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Ealing Abbey is a Roman Catholic Benedictine monastic foundation in West London, England, and part of the English Benedictine Congregation.

HistoryEdit

The monastery at Ealing was founded in 1897 from Downside Abbey, originally as a parish in the Archdiocese of Westminster. It was canonically erected as a dependent priory in 1916 and raised again to the rank of independent conventual priory in 1947. Finally, in 1955 it was elevated to the status of an Abbey by Pope Pius XII.

ApostolateEdit

ParishEdit

One of the main apostolates of the Abbey is running a major parish in Ealing centred on the Abbey Church of Saint Benedict where both the parish and monastic liturgies take place. The Abbey is home to the Ealing Abbey Choir of boys' and men's voices, which sings at the Sunday Conventual Mass and appeared in the BBC television programme Songs of Praise in 2005.

SchoolEdit

A major work of the Abbey is running St Benedict's School, founded as Ealing Priory School in 1902 by Dom Sebastian Cave. This is an independent day school for boys and, since 2007, girls at both the junior and senior levels. There is also a small co-educational nursery. Since 1987 the Abbey has engaged a lay headmaster for the Senior school having previously provided the headmaster from foundation.

Benedictine Study and Arts CentreEdit

The monks of Ealing also run the Benedictine Study and Arts Centre, which was originally suggested in 1986 by Abbot Francis Rossiter and opened in 1992 by Abbot Laurence Soper. The present Abbot, Martin Shipperlee, has continued his support since his election in 2000. The Centre, which is endorsed and supported by the Archdiocese of Westminster, has developed and provides a Liberal Arts programme of adult education and a programme of Sacred Liturgy, with some officially validated courses. The studies pursued now focus upon Sacred Liturgy and the Liberal Arts, including theology[1] (go to directory of institutions) and both modern and classical languages, of which the Latin summer school[2] has become a regular feature of the annual programme.

The Centre's library contains three main collections for undergraduate liberal studies and graduate study in theology and liturgy. Its current contents are based on a collection assembled in Oxford, London and Rome from 1978 to 1992, subsequently supplemented by purchase and gift, in particular by recent donations from several members of the Alcuin Club.[3]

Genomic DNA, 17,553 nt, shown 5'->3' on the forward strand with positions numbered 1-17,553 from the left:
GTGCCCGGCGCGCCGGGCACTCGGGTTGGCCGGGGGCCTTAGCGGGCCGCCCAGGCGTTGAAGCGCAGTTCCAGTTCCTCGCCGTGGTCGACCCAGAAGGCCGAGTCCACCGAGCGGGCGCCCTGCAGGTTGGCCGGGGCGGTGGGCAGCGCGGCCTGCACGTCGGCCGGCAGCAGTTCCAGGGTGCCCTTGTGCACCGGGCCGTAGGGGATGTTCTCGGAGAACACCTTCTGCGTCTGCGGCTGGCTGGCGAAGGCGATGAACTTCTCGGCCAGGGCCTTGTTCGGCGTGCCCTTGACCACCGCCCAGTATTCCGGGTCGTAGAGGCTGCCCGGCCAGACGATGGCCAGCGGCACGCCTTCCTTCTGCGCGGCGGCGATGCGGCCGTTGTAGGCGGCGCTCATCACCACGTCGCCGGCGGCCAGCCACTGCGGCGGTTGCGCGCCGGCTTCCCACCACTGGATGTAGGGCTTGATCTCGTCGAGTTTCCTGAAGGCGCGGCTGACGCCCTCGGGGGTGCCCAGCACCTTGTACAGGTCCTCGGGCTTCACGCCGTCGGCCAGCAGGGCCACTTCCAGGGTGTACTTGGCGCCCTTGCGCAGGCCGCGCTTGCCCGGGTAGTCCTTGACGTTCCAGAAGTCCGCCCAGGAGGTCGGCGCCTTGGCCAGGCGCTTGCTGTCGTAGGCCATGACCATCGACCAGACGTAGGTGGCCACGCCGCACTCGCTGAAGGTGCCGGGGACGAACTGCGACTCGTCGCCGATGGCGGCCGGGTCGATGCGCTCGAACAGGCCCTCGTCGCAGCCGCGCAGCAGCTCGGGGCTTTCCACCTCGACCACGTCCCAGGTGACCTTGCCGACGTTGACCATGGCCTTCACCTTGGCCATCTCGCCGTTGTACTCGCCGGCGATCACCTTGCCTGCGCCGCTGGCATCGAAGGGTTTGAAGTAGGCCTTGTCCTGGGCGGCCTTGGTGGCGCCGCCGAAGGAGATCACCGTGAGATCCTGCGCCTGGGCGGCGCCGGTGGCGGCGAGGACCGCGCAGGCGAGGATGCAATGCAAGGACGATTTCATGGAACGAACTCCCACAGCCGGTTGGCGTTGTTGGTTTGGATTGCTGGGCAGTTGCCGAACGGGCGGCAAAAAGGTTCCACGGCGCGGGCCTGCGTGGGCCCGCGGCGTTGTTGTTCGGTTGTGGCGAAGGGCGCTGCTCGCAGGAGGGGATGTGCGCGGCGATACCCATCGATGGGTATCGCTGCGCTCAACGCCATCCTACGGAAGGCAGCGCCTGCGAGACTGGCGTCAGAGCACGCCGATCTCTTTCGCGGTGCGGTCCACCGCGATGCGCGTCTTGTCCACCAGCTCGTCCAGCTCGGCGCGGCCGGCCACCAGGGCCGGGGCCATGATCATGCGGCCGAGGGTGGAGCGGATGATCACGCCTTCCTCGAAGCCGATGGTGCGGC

The Centre is based at "Overton House", an elegant red-brick, neo-gothic property built by John M. Bartholomew[citation needed], son of the founder of John Bartholomew and Son, the map-maker; the name of "J.M. Bartholomew" features in some carved stones in the walls of the garden. The property was purchased by Downside Abbey in 1930 and sold to Ealing Abbey upon its independence in 1955.[citation needed]

In 2002 the Centre's principal, Dom James Leachman, was appointed professor of Liturgy at the Pontifical Institute of Liturgy at Sant Anselmo in Rome, from where, as a tenured professor, he still directs its work[4]. The UK arm of the project, Appreciating the Liturgy (based on the encyclical Ecclesia de Eucharistia),[5] founded and directed by Dom James Leachman and Dom Daniel McCarthy, a monk of St. Benedict's Abbey in Atchison, Kansas, has been housed since 2009 in the former "Scriptorum" at the Centre, originally established by Dom Bernard Orchard OSB in 2003.[6]

The Centre publishes the periodical Benedictine Culture twice each year.[7]

Monks of EalingEdit

Dom Bernard Orchard OSB, the biblical scholar, was a distinguished monk of Ealing.[8]

Ealing Abbey has been the home for parts of the careers of various notable monks. Between 1933-1939 Dom David Knowles, the monastic historian and later Regius Professor of Modern History at the University of Cambridge resided there and conducted the research for his magnum opus The Monastic Order in England [9]. Cuthbert Butler also lived at Ealing following his retirement as Abbot of Downside from 1922 until his death in 1934.[10] Dom John Main OSB, a proponent of Christian meditation, whose methods are now fostered by the World Community for Christian Meditation, was a monk of the Ealing community in the period 1959-1970 and 1974-1977.[11]